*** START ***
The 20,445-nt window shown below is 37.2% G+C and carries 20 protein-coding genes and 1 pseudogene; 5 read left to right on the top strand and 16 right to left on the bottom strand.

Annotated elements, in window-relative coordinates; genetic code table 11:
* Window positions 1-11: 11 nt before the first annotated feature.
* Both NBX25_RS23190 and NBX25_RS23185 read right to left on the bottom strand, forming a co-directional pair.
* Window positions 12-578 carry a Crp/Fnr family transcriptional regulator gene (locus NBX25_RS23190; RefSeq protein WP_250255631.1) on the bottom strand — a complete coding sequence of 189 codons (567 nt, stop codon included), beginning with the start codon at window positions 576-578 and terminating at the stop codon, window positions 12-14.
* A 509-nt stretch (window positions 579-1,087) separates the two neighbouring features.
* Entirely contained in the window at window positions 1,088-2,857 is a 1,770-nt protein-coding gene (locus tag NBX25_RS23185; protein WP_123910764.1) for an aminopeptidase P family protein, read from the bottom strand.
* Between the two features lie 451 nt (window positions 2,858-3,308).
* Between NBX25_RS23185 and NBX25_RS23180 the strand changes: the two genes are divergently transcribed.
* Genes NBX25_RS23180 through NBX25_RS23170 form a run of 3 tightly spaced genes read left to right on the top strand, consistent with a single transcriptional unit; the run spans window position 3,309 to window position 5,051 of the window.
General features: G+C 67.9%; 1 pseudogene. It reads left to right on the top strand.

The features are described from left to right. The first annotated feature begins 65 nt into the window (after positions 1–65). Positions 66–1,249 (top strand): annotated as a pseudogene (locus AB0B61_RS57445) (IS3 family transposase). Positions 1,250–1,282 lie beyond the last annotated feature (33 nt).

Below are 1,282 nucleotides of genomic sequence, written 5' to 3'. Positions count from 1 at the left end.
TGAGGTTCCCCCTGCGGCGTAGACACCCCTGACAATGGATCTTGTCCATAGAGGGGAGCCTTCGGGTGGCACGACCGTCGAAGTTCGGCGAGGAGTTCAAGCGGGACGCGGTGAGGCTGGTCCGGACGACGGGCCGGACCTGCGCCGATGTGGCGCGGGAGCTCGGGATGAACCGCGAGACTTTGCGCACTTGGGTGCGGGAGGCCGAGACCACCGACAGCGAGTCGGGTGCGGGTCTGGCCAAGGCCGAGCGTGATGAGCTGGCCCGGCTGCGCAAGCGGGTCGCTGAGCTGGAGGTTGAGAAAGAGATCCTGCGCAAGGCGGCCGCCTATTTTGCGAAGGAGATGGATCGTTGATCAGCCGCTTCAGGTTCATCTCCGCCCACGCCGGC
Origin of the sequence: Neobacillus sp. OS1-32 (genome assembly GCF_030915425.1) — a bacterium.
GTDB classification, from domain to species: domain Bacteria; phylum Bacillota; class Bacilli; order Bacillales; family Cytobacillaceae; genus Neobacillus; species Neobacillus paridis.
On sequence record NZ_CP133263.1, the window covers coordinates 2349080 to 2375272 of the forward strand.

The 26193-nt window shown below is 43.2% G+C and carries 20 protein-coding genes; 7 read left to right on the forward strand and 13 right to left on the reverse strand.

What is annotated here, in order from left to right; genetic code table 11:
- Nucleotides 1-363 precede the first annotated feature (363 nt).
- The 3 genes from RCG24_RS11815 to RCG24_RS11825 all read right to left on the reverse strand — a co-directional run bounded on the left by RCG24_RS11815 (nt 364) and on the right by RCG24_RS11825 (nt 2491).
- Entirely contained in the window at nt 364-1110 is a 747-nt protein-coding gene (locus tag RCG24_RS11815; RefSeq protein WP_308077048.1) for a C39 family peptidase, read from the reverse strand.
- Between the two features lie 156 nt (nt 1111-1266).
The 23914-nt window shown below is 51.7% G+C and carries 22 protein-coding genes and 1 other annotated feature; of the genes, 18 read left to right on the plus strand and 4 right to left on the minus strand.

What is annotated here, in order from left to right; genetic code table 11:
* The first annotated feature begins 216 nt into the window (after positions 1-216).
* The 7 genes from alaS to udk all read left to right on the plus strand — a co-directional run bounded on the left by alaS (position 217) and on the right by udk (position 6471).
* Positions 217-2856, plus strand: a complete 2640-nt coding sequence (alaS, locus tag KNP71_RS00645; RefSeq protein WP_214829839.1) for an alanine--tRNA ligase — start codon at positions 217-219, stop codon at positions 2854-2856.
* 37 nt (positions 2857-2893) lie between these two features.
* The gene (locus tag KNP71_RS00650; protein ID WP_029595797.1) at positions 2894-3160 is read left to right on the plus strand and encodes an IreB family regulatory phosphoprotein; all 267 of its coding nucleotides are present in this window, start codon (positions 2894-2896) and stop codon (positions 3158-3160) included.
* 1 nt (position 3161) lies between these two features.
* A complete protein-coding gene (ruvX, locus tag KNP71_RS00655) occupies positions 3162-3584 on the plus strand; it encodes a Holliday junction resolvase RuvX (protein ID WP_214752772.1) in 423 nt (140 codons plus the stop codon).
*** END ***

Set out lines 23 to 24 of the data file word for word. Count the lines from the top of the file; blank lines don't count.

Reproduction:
- Between the two features lie 156 nt (nt 1111-1266).
The 23914-nt window shown below is 51.7% G+C and carries 22 protein-coding genes and 1 other annotated feature; of the genes, 18 read left to right on the plus strand and 4 right to left on the minus strand.